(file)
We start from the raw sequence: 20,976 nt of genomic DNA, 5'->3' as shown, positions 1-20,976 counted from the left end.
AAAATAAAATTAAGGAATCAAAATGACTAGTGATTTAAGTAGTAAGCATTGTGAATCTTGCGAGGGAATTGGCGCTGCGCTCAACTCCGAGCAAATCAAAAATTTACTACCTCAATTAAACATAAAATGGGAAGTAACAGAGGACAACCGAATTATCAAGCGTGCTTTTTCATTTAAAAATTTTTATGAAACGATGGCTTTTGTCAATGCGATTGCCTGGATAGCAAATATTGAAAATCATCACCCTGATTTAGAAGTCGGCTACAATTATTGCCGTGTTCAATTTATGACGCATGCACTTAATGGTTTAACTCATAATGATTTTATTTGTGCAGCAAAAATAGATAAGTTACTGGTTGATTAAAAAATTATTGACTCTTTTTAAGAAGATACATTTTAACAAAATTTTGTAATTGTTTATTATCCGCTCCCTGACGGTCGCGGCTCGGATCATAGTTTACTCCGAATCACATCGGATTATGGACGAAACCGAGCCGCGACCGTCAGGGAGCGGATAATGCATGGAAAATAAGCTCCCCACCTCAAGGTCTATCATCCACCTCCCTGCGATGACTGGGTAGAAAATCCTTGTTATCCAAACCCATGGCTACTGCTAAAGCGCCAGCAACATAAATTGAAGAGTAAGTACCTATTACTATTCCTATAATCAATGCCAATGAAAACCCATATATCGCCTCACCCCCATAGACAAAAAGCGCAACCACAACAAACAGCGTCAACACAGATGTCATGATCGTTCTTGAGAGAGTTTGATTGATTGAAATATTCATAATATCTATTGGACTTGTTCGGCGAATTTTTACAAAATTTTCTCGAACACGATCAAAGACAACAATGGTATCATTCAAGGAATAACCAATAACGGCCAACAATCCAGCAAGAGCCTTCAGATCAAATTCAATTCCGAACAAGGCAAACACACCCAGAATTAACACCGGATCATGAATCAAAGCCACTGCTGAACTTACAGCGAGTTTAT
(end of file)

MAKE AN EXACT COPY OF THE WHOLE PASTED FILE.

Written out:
We start from the raw sequence: 20,976 nt of genomic DNA, 5'->3' as shown, positions 1-20,976 counted from the left end.
AAAATAAAATTAAGGAATCAAAATGACTAGTGATTTAAGTAGTAAGCATTGTGAATCTTGCGAGGGAATTGGCGCTGCGCTCAACTCCGAGCAAATCAAAAATTTACTACCTCAATTAAACATAAAATGGGAAGTAACAGAGGACAACCGAATTATCAAGCGTGCTTTTTCATTTAAAAATTTTTATGAAACGATGGCTTTTGTCAATGCGATTGCCTGGATAGCAAATATTGAAAATCATCACCCTGATTTAGAAGTCGGCTACAATTATTGCCGTGTTCAATTTATGACGCATGCACTTAATGGTTTAACTCATAATGATTTTATTTGTGCAGCAAAAATAGATAAGTTACTGGTTGATTAAAAAATTATTGACTCTTTTTAAGAAGATACATTTTAACAAAATTTTGTAATTGTTTATTATCCGCTCCCTGACGGTCGCGGCTCGGATCATAGTTTACTCCGAATCACATCGGATTATGGACGAAACCGAGCCGCGACCGTCAGGGAGCGGATAATGCATGGAAAATAAGCTCCCCACCTCAAGGTCTATCATCCACCTCCCTGCGATGACTGGGTAGAAAATCCTTGTTATCCAAACCCATGGCTACTGCTAAAGCGCCAGCAACATAAATTGAAGAGTAAGTACCTATTACTATTCCTATAATCAATGCCAATGAAAACCCATATATCGCCTCACCCCCATAGACAAAAAGCGCAACCACAACAAACAGCGTCAACACAGATGTCATGATCGTTCTTGAGAGAGTTTGATTGATTGAAATATTCATAATATCTATTGGACTTGTTCGGCGAATTTTTACAAAATTTTCTCGAACACGATCAAAGACAACAATGGTATCATTCAAGGAATAACCAATAACGGCCAACAATCCAGCAAGAGCCTTCAGATCAAATTCAATTCCGAACAAGGCAAACACACCCAGAATTAACACCGGATCATGAATCAAAGCCACTGCTGAACTTACAGCGAGTTTAT